In the previous post, I wrote about my frustrations with Windows and updating the software to fix perceived performance problems. My biggest beef is with the amount of stuff I have to download and how often I have to hit the Update Windows button.
I mentioned that I after I installed SP3 I had to go to the Update Windows page again to get additional updates. Prior to getting to the page for the updates, it had to update the authorization program. (If memory serves me correctly.) Why can't the MS update software download everything all at once and update the system?
On Fedora/RedHat/Ubuntu and many other systems, when it discovers update it downloads them all at once and installs them. I realize that Windows locks certain files and won't allow changes until it reboots, but why doesn't it continue installing the other things that is needed?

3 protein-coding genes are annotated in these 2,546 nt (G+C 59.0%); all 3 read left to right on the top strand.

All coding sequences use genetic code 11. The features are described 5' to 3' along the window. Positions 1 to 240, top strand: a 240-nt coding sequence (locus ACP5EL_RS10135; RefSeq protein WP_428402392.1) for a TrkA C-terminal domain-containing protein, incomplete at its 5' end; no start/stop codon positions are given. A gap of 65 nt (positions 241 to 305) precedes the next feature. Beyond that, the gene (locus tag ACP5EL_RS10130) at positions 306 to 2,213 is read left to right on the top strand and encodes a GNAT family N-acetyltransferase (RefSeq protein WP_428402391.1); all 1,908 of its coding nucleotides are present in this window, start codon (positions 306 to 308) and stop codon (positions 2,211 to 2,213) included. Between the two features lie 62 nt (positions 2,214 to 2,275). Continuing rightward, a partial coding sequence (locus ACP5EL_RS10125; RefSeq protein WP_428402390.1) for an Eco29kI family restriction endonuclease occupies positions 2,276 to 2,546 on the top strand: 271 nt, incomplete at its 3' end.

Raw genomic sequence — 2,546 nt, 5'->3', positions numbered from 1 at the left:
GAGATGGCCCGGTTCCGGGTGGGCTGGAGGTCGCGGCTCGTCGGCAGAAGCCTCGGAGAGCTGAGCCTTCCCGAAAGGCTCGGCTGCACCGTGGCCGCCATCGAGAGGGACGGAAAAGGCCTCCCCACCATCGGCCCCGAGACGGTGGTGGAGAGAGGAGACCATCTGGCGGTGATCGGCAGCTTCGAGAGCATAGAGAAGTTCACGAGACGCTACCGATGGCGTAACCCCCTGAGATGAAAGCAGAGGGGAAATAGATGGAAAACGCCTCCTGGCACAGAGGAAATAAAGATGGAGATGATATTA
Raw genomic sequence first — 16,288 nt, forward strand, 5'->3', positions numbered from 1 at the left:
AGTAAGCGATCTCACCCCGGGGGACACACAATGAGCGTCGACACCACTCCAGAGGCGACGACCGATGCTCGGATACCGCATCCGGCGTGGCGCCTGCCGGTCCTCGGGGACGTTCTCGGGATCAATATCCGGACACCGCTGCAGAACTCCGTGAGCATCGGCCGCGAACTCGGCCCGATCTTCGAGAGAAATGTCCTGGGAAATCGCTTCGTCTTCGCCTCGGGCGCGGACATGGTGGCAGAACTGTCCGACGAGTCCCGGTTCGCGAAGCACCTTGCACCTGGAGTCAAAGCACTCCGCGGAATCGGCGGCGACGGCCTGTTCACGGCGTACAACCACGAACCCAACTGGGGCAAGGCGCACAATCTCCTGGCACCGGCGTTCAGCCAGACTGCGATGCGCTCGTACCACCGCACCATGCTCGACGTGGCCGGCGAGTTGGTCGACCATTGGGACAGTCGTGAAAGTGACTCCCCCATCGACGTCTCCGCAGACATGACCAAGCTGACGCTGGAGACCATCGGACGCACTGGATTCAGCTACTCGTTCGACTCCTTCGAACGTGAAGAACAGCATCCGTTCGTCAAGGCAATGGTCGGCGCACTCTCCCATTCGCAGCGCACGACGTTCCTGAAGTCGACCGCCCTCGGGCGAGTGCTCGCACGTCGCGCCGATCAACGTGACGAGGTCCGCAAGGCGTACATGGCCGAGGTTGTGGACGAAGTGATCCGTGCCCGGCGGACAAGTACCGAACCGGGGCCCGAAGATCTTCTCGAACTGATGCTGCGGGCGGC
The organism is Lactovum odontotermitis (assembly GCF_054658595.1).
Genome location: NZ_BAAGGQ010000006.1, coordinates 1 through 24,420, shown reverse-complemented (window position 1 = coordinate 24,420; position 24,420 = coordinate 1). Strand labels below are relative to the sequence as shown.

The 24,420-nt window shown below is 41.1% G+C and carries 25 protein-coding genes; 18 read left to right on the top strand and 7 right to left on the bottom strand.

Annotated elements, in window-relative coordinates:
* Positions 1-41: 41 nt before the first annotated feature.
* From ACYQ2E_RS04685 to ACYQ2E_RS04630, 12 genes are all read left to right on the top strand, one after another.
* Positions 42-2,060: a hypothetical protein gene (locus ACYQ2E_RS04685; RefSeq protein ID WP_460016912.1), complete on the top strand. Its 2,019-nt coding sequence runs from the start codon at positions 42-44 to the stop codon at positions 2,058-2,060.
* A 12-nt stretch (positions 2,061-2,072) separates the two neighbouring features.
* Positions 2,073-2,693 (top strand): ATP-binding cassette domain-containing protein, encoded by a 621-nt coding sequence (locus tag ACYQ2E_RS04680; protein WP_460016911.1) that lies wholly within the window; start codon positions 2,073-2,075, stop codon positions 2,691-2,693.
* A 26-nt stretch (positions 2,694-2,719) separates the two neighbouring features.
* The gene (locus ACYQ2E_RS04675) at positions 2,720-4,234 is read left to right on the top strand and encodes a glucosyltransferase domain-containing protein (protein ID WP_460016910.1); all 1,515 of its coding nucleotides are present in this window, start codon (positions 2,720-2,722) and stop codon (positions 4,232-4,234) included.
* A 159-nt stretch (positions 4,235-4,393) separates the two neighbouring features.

Also, why can't I download all of the updates and run them separately while not being connected? (Yes, I know the reason. Control of the software.) I can do that for the above Linux based systems. I can download all of the updates to a DVD and carry them to another machine and have it update the machine.
Fedora makes it even easier. If you have multiple machines on a network, you can have one of those machines act as the repository for updates. This means that when the repository machine is updated, the other machines can pull the updates from there minimizing your network traffic.
This means a lot now that you have providers such as Comcast and Time Warner capping data transfers. Which would you rather spend your bandwidth allotment on watching Hulu or downloading Windows updates to the 1 - X machines in your home? If you have 5 machines in your home and you had to pull down 200MB worth of updates, you just used 1GB of your data allotment.
It's not only Windows, but the latest release of Acrobat from Adobe asked me to install a language pack update that was 19MB when I clicked update. The Acrobat installer also installed Air which I didn't ask for.